“Disturbia,” the 2007 film made by Steven Spielberg’s production company, didn’t infringe the copyright of Alfred Hitchcock’s “Rear Window” or the short story that the older movie was based on, a New York judge ruled.
“Disturbia” isn’t “substantially similar” to the murder mystery “Rear Window,” U.S. District Judge Laura Taylor Swain said in a ruling yesterday in federal court in Manhattan.
The Sheldon Abend Revocable Trust, the copyright holder for the story on which “Rear Window” is based, sued Spielberg, Dreamworks LLC and Viacom Inc.’s Paramount studio, alleging similarities between the two works.
“The total look and feel of the works is so distinct that no reasonable trier of fact could find the works substantially similar within the meaning of copyright law,” Swain said in her summary judgment ruling.
“Murder From a Fixed Viewpoint” was written in 1942 by Cornell Woolrich and first appeared in “Dime Detective Magazine,” according to court papers. Hitchcock’s adaptation came out in 1954.
In “Rear Window,” James Stewart plays an injured photographer convalescing at home who spies on neighbors in a New York apartment building and comes to suspect that one of them murdered a woman. In “Disturbia,” Shia LaBeouf plays a teenager under house arrest who spies on his neighbors and suspects one is responsible for the disappearance of several women.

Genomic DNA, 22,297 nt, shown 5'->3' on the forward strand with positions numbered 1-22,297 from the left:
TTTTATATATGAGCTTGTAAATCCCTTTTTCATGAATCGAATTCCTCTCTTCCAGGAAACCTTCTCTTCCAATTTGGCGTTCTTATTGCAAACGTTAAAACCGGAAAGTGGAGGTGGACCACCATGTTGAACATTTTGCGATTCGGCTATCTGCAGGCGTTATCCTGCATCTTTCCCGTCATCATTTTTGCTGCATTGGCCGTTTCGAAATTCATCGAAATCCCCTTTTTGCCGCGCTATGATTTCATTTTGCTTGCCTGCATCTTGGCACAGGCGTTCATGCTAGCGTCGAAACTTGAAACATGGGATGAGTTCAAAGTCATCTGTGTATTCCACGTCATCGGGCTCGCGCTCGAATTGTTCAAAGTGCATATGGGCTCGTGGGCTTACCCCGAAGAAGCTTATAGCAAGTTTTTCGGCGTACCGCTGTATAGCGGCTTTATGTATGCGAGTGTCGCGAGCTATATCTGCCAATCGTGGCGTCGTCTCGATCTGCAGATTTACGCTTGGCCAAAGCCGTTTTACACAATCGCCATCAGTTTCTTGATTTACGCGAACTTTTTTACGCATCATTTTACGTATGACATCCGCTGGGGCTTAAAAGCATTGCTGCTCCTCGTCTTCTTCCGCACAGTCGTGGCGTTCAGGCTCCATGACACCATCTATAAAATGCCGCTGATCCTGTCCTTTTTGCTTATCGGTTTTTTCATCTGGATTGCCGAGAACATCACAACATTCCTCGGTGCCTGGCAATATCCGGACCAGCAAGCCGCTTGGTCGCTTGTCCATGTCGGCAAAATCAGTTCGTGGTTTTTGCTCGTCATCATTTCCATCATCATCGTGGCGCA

Clay Townsend, a lawyer for the Abend trust, and Scott Goldfinger, a lawyer for Spielberg, didn’t return messages for comment. Abend died in 2003.
A previous “Rear Window” copyright infringement lawsuit, filed by Abend after Universal Pictures re-released the film in 1983, went to the U.S. Supreme Court. The high court ruled in 1990 that the moviemaker had infringed Abend’s copyright. The parties entered into a licensing agreement after the ruling.
The case is The Sheldon Abend Revocable Trust v. Spielberg, 08-07810, U.S. District Court, Southern District of New York (Manhattan).